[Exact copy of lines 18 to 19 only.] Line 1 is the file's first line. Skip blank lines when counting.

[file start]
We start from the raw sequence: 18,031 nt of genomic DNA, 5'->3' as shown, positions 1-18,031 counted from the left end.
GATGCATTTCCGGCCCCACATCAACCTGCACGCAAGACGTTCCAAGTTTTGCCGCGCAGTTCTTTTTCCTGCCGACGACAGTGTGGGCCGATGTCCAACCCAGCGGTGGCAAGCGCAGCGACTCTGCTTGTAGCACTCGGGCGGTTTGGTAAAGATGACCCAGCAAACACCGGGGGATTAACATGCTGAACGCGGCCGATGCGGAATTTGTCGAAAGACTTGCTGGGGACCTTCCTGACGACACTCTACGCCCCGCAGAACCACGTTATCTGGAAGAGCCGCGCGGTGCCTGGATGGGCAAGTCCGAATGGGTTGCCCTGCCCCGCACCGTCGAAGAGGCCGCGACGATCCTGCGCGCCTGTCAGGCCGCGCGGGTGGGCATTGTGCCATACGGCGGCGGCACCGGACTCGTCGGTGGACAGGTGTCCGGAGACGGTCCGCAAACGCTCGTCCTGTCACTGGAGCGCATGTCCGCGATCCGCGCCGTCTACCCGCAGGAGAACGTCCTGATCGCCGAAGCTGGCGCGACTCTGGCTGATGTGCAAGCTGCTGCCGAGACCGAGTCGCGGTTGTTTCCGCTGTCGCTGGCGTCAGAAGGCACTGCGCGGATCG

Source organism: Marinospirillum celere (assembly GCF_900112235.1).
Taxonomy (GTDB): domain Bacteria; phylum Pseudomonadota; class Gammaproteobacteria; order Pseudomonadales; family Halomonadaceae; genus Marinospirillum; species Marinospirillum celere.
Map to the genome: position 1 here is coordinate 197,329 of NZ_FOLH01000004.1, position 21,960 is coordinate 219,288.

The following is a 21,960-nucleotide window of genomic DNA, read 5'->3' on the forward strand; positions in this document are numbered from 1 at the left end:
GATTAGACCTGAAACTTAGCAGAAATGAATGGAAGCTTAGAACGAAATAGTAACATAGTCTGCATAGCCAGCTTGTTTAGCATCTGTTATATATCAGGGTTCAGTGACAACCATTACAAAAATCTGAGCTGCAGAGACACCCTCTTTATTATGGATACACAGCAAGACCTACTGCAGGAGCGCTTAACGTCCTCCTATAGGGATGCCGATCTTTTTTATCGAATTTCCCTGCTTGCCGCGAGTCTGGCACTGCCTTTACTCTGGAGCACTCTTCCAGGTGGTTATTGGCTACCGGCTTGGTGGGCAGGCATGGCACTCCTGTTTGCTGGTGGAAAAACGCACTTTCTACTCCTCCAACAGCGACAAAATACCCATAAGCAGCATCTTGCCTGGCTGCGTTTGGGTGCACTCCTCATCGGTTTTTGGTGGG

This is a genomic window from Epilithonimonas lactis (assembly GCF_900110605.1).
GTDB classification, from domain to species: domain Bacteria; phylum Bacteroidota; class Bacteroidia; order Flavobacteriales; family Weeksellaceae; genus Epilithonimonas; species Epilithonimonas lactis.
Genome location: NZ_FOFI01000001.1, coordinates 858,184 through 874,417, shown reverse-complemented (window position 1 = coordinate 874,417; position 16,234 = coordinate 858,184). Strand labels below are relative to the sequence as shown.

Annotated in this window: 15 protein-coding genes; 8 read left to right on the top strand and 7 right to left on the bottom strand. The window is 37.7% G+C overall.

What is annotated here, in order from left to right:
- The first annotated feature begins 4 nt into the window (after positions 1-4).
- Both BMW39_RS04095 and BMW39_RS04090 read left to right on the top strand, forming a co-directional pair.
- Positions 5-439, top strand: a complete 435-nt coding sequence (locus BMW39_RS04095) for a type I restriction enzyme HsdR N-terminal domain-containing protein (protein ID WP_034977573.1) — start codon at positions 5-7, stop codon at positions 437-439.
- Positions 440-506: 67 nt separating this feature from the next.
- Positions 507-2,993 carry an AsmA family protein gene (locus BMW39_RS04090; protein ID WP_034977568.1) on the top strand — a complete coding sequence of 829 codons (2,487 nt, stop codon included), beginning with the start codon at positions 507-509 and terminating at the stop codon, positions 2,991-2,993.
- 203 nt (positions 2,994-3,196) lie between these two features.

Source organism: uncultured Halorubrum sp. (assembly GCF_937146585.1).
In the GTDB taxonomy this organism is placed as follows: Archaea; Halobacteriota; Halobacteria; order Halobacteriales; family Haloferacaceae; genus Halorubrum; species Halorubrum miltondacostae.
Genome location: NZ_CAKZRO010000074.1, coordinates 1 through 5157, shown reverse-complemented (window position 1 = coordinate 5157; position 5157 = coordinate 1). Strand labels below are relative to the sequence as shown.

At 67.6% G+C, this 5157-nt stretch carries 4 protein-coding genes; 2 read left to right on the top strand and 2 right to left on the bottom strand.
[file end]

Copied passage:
- 203 nt (positions 2,994-3,196) lie between these two features.

Source organism: uncultured Halorubrum sp. (assembly GCF_937146585.1).